Loose snow avalanches: There is the potential for wet loose avalanches on steep southerly slopes and dry loose avalanches on steep northerly slopes. Remember these will release at your feet but may gain momentum and catch you from behind as you travel downhill. Evaluate terrain where taking a fall could have high consequences. 

Two small (D1) avalanches on ‘Juniors’  West aspect of Seatte Ridge, apear to be skier triggered. No official report of timing of these avalanches, but likely occured on Monday.

Avalanche Problem 2
  • Cornice
    Cornice
Cornice
Cornice Fall is the release of an overhanging mass of snow that forms as the wind moves snow over a sharp terrain feature, such as a ridge, and deposits snow on the downwind (leeward) side. Cornices range in size from small wind drifts of soft snow to large overhangs of hard snow that are 30 feet (10 meters) or taller. They can break off the terrain suddenly and pull back onto the ridge top and catch people by surprise even on the flat ground above the slope. Even small cornices can have enough mass to be destructive and deadly. Cornice Fall can entrain loose surface snow or trigger slab avalanches.
More info at Avalanche.org

Cornices have released naturally over the last few days and many have triggered fresh wind slabs. When approaching a ridgeline it can be challenging to recognize a safe distance. Be very skeptical of other tracks along ridgetops and don’t be tempted to walk to the edge for a better look. Cornices are notorious for breaking much further back than expected and if one releases it will be very large. Natural cornice fall activity should also be anticipated with warming from the sun, thus avoid spending time below cornices.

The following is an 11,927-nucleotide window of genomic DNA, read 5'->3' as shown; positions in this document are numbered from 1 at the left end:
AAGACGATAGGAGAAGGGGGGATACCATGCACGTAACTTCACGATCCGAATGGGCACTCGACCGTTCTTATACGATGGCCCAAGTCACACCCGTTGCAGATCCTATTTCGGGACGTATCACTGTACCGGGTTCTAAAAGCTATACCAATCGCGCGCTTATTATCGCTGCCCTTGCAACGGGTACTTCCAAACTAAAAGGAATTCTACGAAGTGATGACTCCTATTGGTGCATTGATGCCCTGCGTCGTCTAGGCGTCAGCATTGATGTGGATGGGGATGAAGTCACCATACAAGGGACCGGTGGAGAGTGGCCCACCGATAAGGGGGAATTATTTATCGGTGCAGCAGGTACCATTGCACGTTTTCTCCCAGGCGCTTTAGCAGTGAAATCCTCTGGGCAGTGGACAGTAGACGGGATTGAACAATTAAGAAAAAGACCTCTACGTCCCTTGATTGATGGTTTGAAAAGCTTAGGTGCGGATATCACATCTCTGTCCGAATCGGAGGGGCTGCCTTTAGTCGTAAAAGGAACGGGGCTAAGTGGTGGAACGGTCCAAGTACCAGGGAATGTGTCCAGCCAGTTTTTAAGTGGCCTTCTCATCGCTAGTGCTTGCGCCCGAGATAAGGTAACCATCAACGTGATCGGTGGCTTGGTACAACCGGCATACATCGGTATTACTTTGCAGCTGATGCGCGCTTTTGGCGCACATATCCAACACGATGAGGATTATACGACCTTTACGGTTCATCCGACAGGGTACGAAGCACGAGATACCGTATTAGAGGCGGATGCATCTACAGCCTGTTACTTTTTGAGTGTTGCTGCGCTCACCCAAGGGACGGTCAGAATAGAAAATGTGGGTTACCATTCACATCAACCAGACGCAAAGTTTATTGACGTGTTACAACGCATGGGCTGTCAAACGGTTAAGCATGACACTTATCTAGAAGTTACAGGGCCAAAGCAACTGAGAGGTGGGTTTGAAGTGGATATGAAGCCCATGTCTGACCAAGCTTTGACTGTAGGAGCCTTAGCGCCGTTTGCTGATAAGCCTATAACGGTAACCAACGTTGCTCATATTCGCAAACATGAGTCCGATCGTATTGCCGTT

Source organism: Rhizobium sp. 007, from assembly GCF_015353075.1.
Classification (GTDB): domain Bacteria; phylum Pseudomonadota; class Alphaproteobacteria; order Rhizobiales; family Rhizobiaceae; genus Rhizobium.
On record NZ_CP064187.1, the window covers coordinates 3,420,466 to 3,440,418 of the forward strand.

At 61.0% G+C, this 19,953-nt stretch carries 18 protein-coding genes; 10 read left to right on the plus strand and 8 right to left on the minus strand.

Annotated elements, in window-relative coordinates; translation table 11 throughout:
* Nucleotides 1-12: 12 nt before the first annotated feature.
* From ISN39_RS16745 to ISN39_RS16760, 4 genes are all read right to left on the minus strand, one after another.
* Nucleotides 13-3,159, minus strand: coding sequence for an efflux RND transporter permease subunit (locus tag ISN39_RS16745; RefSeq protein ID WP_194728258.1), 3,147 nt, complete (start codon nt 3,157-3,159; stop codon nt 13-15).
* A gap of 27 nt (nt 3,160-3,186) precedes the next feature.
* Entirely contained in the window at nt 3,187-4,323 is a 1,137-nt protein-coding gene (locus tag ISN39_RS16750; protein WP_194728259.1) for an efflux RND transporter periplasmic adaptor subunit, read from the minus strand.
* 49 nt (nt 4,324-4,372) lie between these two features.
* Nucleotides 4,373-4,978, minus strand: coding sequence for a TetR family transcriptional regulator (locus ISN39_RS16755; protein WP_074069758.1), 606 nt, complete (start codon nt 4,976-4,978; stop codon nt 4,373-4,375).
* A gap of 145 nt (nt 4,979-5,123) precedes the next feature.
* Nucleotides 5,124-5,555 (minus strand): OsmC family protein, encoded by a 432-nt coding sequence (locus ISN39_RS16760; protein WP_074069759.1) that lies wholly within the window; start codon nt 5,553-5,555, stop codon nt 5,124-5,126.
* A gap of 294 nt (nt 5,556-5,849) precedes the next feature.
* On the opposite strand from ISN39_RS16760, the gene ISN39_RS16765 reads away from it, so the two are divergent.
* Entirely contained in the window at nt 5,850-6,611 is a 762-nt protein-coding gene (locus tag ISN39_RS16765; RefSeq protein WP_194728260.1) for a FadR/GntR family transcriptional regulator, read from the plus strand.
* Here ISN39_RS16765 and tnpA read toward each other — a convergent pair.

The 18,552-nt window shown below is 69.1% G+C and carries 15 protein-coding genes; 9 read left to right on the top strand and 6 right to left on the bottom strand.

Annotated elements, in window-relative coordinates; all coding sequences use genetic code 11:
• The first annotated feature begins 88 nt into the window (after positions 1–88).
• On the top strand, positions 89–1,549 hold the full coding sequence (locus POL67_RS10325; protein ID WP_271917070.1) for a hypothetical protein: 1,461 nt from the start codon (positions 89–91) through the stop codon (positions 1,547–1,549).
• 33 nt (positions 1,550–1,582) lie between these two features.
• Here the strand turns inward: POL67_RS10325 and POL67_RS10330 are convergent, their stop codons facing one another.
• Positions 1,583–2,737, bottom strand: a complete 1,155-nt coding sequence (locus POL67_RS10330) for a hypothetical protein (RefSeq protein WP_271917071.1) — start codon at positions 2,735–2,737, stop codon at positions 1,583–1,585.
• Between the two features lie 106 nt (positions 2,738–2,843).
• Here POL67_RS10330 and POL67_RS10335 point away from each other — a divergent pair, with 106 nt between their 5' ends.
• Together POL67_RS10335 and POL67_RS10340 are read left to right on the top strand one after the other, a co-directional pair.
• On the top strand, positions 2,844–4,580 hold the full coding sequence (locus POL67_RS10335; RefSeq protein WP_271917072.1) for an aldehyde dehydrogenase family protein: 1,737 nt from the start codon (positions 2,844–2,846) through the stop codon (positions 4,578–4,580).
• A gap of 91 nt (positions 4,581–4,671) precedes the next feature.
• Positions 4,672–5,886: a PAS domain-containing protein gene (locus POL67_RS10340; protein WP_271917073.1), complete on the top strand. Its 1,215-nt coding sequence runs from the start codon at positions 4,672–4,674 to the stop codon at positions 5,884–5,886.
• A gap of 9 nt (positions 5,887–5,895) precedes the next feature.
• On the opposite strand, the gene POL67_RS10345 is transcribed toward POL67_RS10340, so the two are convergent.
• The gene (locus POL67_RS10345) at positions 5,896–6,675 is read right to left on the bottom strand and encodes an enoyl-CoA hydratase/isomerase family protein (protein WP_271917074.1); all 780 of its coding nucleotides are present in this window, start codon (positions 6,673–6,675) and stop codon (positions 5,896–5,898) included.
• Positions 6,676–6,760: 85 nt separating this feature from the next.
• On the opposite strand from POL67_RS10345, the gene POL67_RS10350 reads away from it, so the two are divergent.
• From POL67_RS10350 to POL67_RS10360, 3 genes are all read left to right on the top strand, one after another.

A massive cornice feature above ‘Mamma’s Bowl’ on Seattle Ridge at the very top of the up-track.

Additional Concern
  • Glide Avalanches
    Glide Avalanches
Glide Avalanches
Glide Avalanches are the release of the entire snow cover as a result of gliding over the ground. Glide avalanches can be composed of wet, moist, or almost entirely dry snow. They typically occur in very specific paths, where the slope is steep enough and the ground surface is relatively smooth. They are often proceeded by full depth cracks (glide cracks), though the time between the appearance of a crack and an avalanche can vary between seconds and months. Glide avalanches are unlikely to be triggered by a person, are nearly impossible to forecast, and thus pose a hazard that is extremely difficult to manage.
More info at Avalanche.org

Glide Cracks cover many steep slopes between 1000’ to 2500’ and continue to release without warming. Over the last few days several have released and many have significantly widened. Be extra diligent about planning your route to avoid these unpredictable hazards. Minimize any time directly underneath and do not re-group below them.

A very large glide crack above a common “re-group” area in Main Bowl in Seattle Creek.

 

Weather
Thu, February 18th, 2016

Yesterday was partly sunny becoming mostly cloudy by mid afternoon. Temperatures warmed to the mid 30’s F along the highway, but remained cooler, low 20’s F at higher elevations. Moderate Northeast winds 15-25mph blew all day and just started subsiding this morning.  

Partly sunny skies are anticipated again today with Easterly ridgetop wind decreasing to 10-15mph. Day time temperatures with sun exposure may reach the mid 30’s F again today, but shaded area will likely remain in the 20’sF.

A similar pattern is expected tonight into tomorrow, but with increased cloud cover.  

PRECIPITATION 24-hour data (6am – 6am)

  Temp Avg (F) Snow (in) Water (in) Snow Depth (in)
Center Ridge (1880′) 28   0   0     102  
Summit Lake (1400′) 24   0     0     30  
Alyeska Mid (1700′) 27   0   0     86  

RIDGETOP 24-hour data (6am – 6am)

  Temp Avg (F) Wind Dir Wind Avg (mph) Wind Gust (mph)
Sunburst (3812′) 19   ENE   12   35  
Seattle Ridge (2400′) 22   ~   ~   ~  
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This is a general backcountry avalanche advisory issued for Turnagain Arm with Turnagain Pass as the core advisory area. This advisory does not apply to highways, railroads or operating ski areas.